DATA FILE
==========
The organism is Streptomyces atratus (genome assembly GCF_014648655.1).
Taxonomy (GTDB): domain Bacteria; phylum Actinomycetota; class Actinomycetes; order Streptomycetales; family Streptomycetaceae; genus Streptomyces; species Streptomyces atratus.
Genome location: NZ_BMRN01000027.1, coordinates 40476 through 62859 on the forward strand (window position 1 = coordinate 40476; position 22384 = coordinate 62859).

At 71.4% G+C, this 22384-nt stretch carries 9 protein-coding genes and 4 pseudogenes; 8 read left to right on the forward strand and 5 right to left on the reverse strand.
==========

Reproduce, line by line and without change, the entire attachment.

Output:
The organism is Streptomyces atratus (genome assembly GCF_014648655.1).
Taxonomy (GTDB): domain Bacteria; phylum Actinomycetota; class Actinomycetes; order Streptomycetales; family Streptomycetaceae; genus Streptomyces; species Streptomyces atratus.
Genome location: NZ_BMRN01000027.1, coordinates 40476 through 62859 on the forward strand (window position 1 = coordinate 40476; position 22384 = coordinate 62859).

At 71.4% G+C, this 22384-nt stretch carries 9 protein-coding genes and 4 pseudogenes; 8 read left to right on the forward strand and 5 right to left on the reverse strand.